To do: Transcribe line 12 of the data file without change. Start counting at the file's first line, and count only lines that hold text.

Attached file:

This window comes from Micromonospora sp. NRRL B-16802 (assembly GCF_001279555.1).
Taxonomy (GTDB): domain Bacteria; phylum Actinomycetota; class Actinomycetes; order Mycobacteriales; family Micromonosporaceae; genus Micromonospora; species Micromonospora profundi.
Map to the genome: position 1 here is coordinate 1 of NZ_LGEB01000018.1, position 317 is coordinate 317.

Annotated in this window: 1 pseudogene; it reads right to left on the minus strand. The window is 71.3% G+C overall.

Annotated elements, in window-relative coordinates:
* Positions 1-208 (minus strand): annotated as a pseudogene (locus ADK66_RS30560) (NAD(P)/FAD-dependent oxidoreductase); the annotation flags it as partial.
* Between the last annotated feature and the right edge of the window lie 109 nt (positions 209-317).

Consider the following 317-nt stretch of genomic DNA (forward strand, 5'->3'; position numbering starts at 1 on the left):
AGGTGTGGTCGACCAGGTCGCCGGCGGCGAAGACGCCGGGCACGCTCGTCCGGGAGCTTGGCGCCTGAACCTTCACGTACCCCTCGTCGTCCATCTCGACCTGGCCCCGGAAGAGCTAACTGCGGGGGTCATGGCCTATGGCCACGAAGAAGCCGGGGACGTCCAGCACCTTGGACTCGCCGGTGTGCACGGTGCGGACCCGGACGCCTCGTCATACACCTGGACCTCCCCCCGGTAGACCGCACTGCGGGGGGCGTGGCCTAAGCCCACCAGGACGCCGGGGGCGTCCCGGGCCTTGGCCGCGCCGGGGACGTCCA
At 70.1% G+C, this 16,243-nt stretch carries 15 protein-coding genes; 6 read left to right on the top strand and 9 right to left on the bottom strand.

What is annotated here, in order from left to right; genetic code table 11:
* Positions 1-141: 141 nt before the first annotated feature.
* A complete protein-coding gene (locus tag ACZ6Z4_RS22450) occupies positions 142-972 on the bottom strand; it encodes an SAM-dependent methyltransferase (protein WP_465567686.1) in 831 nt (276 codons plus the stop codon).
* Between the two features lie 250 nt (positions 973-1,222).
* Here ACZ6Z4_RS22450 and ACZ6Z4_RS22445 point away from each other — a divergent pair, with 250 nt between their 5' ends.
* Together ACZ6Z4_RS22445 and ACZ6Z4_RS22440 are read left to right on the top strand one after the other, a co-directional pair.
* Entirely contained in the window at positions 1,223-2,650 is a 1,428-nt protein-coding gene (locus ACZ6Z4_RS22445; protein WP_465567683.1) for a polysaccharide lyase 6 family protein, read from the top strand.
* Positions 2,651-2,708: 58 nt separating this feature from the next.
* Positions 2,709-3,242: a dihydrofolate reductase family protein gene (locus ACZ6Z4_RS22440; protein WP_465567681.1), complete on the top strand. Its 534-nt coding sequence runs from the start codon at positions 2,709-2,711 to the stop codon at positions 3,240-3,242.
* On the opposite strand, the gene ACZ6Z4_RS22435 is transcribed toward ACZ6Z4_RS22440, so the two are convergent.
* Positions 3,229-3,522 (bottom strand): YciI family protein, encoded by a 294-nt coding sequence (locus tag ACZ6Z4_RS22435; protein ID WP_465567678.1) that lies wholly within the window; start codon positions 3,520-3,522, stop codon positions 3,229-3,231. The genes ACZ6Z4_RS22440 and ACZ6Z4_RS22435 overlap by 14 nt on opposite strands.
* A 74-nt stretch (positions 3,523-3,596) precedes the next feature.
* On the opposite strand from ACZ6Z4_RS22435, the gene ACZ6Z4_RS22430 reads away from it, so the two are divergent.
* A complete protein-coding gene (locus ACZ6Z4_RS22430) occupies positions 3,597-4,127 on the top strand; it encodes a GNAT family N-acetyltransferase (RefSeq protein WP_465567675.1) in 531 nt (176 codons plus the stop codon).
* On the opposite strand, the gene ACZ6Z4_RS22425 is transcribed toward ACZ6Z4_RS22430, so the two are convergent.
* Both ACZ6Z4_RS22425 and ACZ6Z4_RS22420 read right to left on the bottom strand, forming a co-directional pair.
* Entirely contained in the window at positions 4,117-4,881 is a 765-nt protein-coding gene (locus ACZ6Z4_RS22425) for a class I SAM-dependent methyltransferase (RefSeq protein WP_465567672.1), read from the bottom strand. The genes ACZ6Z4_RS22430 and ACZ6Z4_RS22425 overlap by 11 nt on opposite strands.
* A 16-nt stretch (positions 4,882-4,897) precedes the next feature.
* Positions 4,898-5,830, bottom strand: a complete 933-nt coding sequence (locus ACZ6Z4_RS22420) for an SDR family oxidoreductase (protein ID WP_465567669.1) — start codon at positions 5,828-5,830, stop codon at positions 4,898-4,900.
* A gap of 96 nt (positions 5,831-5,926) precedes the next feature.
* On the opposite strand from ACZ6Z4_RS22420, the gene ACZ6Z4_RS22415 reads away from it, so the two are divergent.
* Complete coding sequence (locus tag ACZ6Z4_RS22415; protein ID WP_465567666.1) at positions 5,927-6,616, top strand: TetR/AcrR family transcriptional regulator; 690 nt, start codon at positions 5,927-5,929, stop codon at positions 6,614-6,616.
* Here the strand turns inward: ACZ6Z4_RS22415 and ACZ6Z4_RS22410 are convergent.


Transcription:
* Positions 1-141: 141 nt before the first annotated feature.